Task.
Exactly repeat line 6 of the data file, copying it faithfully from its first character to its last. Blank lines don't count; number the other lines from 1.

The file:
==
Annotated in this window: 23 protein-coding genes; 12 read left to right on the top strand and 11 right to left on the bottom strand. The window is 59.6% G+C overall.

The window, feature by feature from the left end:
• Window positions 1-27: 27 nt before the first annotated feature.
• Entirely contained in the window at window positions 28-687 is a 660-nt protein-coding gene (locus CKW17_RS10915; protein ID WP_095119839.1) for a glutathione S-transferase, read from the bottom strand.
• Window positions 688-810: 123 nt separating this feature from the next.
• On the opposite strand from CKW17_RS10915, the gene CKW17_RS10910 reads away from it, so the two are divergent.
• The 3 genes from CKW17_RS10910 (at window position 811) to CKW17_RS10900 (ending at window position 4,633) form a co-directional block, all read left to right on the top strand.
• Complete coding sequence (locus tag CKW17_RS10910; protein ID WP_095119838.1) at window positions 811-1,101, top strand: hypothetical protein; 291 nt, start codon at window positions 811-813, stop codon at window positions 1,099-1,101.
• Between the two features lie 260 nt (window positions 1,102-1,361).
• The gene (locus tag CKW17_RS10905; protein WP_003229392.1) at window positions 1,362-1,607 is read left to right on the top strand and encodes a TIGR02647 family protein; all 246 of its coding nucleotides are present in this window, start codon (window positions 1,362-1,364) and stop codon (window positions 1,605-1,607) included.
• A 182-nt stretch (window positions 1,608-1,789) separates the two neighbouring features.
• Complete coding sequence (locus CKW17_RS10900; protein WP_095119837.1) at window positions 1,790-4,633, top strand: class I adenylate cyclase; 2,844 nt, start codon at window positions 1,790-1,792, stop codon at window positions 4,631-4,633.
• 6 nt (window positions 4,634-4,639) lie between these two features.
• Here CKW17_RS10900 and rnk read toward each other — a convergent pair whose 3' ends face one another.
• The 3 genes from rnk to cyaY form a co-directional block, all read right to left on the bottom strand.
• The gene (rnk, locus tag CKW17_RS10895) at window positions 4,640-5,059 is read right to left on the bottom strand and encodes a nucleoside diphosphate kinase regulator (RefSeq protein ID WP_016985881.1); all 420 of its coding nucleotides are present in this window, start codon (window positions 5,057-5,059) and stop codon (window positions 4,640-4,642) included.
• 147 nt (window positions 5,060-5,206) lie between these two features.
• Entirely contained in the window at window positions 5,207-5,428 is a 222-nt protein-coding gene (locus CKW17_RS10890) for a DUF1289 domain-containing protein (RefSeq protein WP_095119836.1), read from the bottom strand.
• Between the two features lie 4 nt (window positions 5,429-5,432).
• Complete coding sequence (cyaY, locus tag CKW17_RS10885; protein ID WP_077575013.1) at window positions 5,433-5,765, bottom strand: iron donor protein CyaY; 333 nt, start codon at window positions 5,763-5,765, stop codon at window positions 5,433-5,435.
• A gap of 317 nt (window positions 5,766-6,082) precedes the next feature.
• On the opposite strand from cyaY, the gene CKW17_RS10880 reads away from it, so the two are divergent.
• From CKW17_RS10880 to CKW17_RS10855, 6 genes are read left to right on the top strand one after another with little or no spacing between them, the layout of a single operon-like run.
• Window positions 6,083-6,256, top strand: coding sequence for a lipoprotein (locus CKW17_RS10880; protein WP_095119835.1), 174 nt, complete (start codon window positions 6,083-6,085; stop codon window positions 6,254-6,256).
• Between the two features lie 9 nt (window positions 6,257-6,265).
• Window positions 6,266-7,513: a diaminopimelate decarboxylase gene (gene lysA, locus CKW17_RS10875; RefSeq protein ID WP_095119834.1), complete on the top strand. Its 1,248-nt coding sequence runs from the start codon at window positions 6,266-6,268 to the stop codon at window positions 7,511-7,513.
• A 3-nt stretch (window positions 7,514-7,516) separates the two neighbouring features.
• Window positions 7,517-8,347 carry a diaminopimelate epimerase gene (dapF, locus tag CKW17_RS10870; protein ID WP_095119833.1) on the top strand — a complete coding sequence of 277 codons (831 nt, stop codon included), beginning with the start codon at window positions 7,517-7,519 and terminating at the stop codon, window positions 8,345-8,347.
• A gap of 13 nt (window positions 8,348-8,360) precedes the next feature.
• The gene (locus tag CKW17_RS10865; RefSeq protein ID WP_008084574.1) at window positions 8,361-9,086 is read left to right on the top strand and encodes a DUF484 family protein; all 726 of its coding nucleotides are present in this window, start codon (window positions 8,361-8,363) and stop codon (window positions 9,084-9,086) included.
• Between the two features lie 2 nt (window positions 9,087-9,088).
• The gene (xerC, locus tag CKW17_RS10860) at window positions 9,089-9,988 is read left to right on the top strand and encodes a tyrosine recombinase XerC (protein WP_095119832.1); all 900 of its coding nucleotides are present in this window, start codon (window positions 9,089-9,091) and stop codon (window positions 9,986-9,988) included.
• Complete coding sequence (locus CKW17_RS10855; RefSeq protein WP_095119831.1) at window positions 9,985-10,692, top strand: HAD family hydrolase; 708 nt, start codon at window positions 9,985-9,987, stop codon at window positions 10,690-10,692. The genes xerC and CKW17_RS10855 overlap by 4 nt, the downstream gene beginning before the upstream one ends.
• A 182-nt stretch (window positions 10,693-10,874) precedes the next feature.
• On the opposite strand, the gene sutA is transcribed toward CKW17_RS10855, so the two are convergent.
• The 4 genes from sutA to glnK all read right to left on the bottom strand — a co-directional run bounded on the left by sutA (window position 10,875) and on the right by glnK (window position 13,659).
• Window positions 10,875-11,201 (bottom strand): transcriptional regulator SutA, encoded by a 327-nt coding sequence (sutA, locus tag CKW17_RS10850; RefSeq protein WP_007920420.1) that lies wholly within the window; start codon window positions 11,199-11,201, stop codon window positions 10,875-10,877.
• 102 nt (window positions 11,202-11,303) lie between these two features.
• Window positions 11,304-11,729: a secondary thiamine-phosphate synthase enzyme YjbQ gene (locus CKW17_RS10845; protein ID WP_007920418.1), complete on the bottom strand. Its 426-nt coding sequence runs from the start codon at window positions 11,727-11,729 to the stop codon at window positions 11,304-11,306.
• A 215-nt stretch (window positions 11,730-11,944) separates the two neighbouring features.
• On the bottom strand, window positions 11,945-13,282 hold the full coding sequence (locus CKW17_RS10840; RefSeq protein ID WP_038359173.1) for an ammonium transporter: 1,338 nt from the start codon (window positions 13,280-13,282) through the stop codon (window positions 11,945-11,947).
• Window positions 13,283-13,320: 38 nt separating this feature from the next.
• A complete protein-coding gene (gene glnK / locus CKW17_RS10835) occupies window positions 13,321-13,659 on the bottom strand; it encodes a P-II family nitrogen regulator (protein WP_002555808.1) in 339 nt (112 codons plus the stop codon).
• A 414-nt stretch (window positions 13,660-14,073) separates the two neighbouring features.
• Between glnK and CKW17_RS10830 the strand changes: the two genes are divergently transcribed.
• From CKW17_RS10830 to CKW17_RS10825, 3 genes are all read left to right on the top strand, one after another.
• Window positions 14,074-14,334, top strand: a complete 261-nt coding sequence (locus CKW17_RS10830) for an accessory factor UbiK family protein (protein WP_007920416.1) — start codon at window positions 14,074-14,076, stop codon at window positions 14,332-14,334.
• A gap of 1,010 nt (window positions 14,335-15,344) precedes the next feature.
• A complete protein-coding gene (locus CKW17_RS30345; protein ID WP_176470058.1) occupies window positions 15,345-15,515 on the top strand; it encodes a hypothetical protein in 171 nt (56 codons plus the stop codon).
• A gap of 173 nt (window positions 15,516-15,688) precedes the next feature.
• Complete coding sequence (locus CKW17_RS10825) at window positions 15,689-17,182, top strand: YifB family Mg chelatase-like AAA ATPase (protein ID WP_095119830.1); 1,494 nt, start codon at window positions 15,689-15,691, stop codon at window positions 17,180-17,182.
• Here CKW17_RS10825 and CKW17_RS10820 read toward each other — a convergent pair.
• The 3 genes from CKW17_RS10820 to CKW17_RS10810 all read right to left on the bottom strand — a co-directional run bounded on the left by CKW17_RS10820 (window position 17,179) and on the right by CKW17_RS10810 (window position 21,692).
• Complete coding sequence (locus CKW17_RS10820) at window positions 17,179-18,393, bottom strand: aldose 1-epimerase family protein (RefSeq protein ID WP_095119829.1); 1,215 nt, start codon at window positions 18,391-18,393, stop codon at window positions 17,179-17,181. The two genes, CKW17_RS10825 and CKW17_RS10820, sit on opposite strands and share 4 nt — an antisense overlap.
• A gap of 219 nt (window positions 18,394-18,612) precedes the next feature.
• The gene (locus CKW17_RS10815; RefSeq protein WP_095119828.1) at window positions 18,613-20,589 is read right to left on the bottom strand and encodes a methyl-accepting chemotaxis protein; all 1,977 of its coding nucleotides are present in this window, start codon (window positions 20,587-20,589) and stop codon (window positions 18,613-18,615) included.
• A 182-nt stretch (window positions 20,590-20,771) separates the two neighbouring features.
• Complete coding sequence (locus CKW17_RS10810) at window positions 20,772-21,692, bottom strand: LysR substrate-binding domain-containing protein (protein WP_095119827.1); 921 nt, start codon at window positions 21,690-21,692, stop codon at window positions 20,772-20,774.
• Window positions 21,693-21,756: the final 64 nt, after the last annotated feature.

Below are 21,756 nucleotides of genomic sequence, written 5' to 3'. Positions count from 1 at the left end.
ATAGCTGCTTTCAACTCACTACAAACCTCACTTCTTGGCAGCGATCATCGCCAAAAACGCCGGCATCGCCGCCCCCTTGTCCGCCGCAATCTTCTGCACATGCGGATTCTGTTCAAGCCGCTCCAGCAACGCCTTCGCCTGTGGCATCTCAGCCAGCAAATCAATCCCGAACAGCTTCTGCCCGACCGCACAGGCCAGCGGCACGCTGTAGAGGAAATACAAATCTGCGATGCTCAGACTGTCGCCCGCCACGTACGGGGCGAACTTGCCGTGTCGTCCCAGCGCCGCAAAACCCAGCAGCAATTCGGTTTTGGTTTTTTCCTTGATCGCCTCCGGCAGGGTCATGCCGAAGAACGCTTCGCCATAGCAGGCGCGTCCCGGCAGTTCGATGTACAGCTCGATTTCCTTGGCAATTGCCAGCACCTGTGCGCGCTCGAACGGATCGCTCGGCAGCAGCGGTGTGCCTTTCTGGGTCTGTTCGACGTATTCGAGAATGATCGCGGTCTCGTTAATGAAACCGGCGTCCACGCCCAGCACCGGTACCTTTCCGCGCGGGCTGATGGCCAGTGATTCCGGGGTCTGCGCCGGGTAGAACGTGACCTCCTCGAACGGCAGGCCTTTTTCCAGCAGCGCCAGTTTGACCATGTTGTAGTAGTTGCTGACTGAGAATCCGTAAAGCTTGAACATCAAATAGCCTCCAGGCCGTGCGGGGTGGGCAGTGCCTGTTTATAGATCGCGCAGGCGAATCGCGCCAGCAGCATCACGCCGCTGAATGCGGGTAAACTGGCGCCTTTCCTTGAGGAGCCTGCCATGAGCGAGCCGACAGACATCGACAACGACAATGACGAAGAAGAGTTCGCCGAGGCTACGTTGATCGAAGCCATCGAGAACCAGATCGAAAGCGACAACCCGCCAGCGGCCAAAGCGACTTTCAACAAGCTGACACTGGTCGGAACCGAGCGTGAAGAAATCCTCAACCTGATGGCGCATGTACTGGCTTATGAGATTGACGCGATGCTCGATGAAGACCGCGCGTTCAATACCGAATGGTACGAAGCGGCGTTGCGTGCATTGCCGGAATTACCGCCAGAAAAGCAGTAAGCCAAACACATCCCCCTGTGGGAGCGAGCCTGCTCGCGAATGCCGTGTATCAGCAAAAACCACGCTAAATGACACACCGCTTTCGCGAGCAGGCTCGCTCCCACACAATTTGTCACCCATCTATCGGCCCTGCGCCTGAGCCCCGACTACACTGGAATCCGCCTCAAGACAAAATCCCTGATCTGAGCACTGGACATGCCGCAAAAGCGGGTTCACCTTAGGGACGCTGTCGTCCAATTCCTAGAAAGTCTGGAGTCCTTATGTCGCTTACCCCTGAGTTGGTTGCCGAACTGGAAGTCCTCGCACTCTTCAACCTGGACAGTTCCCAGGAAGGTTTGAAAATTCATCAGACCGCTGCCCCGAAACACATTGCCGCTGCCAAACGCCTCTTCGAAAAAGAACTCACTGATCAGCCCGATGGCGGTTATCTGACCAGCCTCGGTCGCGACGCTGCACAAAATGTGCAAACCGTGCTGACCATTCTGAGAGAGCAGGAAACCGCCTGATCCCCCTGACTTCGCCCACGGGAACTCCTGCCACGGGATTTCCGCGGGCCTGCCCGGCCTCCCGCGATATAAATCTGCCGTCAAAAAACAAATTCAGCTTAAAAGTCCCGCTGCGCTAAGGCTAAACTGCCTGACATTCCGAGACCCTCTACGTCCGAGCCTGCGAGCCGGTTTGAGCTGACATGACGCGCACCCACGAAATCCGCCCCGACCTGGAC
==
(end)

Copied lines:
• On the opposite strand from CKW17_RS10915, the gene CKW17_RS10910 reads away from it, so the two are divergent.